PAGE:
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Spring © Lisa Shambrook

Spring erupts across the pictures in deep bluebell lilacs, pale pinks and white of daisies, and blossom and spring flowers, daffodil yellow and clean greens with new growth and hope.

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Summer © Lisa Shambrook

Summer hails with beaches, blue sky and crashing ocean waves, deep rose pinks, lilacs and summer flowers, and magical rays of sunshine.

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Autumn © Lisa Shambrook

Autumn brings deep berry red, gold, russet, crimson, and brown of crunchy, fallen leaves, warm colours and cosy pets, scarlet apples and night lights, and shimmering silver frost.

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Winter © Lisa Shambrook

Winter arrives with night-sky indigos and blues, glittery frost and gleaming snow, jewel tones and hot chocolates, bare trees and the colours of cold and chill and warm blankets.

The seasons have their own colours and tones and I love being able to scroll through them…

You can find me on Instagram @lisashambrook and I share more pictures on Flickr.

Which season owns your favourite colours?  

Loving Winter’s Chill – The Best Bits of Winter

Winter is the season of warmth and chill –
the warmth of sharing and loving and the chill of blizzards.

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Night Sky and Scented Candles…
I love it when the clocks go back… Night draws in and the stars twinkle with winter diamonds, and this winter Venus has sparkled like a gem in the sky. Inside, I burn scented candles: Cherry Vanilla, Chocolate, Berry Trifle, Honey Clementine, and the sweet aroma of Macaroon, Apple Strudel, and Snowflake Cookie waft down the stairs from my daughters’ rooms…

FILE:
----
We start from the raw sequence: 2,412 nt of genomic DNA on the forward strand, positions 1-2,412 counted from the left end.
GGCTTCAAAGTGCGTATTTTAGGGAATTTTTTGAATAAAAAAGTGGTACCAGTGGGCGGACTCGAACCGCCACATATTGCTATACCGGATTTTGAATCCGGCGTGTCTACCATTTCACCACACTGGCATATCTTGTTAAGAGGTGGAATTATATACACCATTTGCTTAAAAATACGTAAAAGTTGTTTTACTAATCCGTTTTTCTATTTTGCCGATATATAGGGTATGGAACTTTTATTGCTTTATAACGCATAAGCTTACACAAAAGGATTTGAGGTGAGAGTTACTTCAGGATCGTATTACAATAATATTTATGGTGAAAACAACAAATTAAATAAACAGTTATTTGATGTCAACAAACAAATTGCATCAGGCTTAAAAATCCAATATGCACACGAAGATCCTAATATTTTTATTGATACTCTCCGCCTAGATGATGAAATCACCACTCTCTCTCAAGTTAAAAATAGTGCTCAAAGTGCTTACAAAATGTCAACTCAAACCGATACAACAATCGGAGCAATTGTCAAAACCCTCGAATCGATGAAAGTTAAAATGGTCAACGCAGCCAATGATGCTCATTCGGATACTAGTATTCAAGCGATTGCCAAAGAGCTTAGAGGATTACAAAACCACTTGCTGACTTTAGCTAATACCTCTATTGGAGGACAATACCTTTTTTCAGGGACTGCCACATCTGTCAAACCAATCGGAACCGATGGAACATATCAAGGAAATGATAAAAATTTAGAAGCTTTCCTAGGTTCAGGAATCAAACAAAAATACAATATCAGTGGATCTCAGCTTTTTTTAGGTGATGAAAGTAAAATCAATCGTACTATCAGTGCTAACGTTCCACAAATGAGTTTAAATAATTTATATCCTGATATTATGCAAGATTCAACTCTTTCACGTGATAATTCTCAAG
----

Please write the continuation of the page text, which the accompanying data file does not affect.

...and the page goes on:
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© Lisa Shambrook

Frosted Leaves and Winter Trees…
I adore the bling that Jack Frost brings, sifting icing sugar across nature.
Leaves fall from trees, leaving them bare, and swathe the ground in glittered jewels.
Moss, the emerald survivor of the season, carpets the forest floor
and adorns the naked trees, clothing them in winter beauty.

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© Lisa Shambrook

Warm Boots, Hats, Gloves, Scarves, and Cosy Blankets…
Don your best boots, wrap a cosy scarf about your neck, pull on a hat, and slip your hands into fleecy gloves – and you’re all set to wander out in the winter wonderland. If that doesn’t entice you, then snuggle down beneath a warm blanket and enjoy the central heating!